This is not a news item, but it was news to me.Yesterday I was in Anchorage preparing to ride across town to visit Mitch Seavey’s newest tour attraction; a downtown Anchorage based sled dog exhibition. We will get to that later.I had 1 hour to ride across Los Anchorage, the town I most despise and most fear. This town is growing too fast and too wide, and I, being a Fairbanksan have learned to loath the big city. I had just purchased a new road bike, a product of my second job – working at a local Fairbanks bike and ski store (Goldstream Sports). I was attempting to find my way downtown through the bike paths. One thing this town has going for it is great bike paths.As I started riding, I had my GPS attached, I realized that the road bike was so efficient on the trails. My GPS would constantly blink and tell me to Slow Down – a product of my sprint race training, never wanting the let to young dogs run over 20 mph. The scenery is what grabbed me. Flying through the trails, the mountains and coast on my left and lush forest on my right, I had a strange feeling of happiness – this is a beautiful city. Forget all the 4-lane one way streets and 8-lane highways; this was a slice of joy. People were running, walking and cycling, smiling and saying hello. I was riding for gold. I rode as hard as I could to make it to the sled dog performance on time, and made it in the nick. The performance was brilliant, something never really seen in the sled dog world. It was like a circus act but very entertaining and educational. I will not go into the tour here, rather see the next issue of Mushing for that story.On the way home, pleasantly entertained and soothed by the beautiful view I rode just as hard, trying to beat my time. The airport is right next to the Coastal Trail and seeing the enormous jumbos land and take-off over head is thrilling. It looks like their wheels will skim your head, or take out a fence. But they glide on over elegantly, as elegant as a million ton beast can be.As I was riding through the forested part of the trail I turned a corner and on the trail was a young male moose. I stopped dead; thankfully my brakes had worn in enough for such an occasion. Being the former Moose Magnet, I saw the moose had lowered his head, laid back his ears and looked at my through the corner of his eye. I turned and high-tailed back to a pull-out. I waited for more riders to come. A couple went past the moose without realizing he was there and we all waited patiently for the moose to leave the trail. My only close encountered with moose on trails recently has been aggressive moose in Fairbanks, so I had my fear sensors working overtime. The other riders were taking in the beautiful beast. He moved and I continued my ride, racing an older guy up the “hill of death”. Every trail has a hill of death, it is either very exhaustive to ascend or dangerously thrilling to descend. This was the former. The old guy had a muscle base to challenge Lance Armstrong, and although I got him on the flats, he smoked me on the hill. I thanked him for the drive he gave me, and continued home.This city has so much to offer. I guess I will have to explore more parts to knock the stigma out of my head. It may be a big city, but like all big cities, it has a lot going on.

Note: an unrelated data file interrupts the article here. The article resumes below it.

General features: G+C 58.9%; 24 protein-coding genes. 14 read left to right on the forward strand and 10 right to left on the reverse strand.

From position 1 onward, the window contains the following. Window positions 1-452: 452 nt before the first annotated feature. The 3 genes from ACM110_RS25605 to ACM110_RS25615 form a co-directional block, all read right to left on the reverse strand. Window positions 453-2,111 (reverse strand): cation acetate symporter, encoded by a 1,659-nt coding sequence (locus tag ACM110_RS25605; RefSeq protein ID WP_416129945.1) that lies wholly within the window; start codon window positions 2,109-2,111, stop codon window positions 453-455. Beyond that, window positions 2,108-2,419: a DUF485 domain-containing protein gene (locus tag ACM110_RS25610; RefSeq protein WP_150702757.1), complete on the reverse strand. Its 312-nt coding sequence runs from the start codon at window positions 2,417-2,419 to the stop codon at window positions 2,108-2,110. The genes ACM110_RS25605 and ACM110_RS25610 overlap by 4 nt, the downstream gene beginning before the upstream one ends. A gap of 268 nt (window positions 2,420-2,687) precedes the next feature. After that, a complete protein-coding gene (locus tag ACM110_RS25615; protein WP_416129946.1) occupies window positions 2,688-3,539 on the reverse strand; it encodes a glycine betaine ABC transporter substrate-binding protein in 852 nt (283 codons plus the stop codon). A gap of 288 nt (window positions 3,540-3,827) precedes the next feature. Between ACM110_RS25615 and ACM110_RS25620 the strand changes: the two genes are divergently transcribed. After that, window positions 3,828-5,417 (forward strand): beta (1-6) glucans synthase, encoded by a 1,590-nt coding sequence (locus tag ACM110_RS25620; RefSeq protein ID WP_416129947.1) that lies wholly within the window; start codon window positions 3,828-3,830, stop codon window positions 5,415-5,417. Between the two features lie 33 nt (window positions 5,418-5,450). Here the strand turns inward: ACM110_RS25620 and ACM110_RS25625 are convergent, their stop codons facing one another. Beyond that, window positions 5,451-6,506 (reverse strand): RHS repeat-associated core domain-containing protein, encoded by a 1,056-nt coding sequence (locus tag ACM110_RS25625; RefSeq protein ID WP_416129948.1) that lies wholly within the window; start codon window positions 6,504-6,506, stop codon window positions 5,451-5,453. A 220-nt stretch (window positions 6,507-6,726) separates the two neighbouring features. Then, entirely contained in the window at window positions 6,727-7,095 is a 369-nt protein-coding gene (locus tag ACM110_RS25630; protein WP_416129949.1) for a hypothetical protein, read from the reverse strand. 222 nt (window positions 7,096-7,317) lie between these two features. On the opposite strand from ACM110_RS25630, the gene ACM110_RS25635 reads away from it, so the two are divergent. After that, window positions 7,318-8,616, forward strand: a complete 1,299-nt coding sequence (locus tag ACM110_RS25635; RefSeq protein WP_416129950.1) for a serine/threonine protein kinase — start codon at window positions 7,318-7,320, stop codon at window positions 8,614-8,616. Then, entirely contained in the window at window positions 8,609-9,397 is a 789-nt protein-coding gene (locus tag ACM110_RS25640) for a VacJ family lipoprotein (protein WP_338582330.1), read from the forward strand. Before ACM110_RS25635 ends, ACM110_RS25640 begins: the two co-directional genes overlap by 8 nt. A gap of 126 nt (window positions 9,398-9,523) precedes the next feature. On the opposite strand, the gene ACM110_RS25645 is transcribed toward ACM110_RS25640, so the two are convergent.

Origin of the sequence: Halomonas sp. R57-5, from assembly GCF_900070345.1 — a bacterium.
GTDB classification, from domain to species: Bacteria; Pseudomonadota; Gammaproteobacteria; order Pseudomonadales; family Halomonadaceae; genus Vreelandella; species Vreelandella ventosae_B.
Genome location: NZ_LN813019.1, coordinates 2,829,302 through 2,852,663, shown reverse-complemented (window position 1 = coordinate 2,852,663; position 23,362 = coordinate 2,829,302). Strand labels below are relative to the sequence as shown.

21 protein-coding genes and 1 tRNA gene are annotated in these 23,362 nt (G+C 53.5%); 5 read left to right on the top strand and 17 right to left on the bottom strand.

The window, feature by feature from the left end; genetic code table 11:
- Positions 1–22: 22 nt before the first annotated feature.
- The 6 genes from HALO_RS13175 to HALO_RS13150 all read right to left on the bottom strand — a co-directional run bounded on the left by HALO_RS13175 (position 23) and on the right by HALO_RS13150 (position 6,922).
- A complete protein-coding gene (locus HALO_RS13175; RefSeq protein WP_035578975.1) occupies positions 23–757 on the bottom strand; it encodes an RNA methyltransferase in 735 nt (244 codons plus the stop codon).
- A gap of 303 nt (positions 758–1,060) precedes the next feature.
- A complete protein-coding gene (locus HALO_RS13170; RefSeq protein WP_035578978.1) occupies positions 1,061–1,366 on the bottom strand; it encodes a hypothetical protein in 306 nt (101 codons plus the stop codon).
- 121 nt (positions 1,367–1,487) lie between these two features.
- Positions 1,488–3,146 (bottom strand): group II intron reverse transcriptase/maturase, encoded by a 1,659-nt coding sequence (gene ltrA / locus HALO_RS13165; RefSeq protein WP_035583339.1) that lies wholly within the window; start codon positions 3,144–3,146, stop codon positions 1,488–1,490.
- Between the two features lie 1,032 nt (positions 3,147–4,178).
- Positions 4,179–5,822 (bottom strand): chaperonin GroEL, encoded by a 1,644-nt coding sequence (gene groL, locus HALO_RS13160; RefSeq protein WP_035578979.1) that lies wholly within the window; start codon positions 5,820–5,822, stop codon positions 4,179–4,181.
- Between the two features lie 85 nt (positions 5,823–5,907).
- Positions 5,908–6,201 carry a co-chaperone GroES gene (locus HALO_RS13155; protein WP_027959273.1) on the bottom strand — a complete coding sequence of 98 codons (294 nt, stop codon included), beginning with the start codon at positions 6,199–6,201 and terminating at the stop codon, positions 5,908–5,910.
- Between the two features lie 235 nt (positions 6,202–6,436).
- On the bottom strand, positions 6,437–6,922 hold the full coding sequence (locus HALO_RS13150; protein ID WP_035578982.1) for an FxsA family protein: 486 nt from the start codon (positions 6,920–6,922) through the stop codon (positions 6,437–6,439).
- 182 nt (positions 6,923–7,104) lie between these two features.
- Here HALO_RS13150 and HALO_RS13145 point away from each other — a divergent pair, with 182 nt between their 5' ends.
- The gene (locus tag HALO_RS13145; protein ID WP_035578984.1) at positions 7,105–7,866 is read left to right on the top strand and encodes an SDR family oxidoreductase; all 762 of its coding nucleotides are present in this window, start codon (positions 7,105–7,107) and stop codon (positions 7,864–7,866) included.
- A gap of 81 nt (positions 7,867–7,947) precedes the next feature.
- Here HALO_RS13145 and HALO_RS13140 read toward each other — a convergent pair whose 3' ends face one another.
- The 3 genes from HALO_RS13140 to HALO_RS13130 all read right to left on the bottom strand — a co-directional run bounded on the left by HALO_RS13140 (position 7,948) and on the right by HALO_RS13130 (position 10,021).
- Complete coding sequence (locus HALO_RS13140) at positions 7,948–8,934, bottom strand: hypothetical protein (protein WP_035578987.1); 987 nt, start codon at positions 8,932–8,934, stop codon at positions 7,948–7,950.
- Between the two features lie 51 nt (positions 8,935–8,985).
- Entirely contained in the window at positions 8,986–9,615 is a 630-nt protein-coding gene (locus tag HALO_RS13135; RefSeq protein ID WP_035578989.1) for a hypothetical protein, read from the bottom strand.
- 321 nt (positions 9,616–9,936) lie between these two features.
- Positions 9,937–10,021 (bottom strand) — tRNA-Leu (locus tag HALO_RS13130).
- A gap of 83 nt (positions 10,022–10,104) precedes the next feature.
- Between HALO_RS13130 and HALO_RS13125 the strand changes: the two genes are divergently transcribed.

Racing in the ACE Race with Tonya Helm On this episode of the Mushing podcast,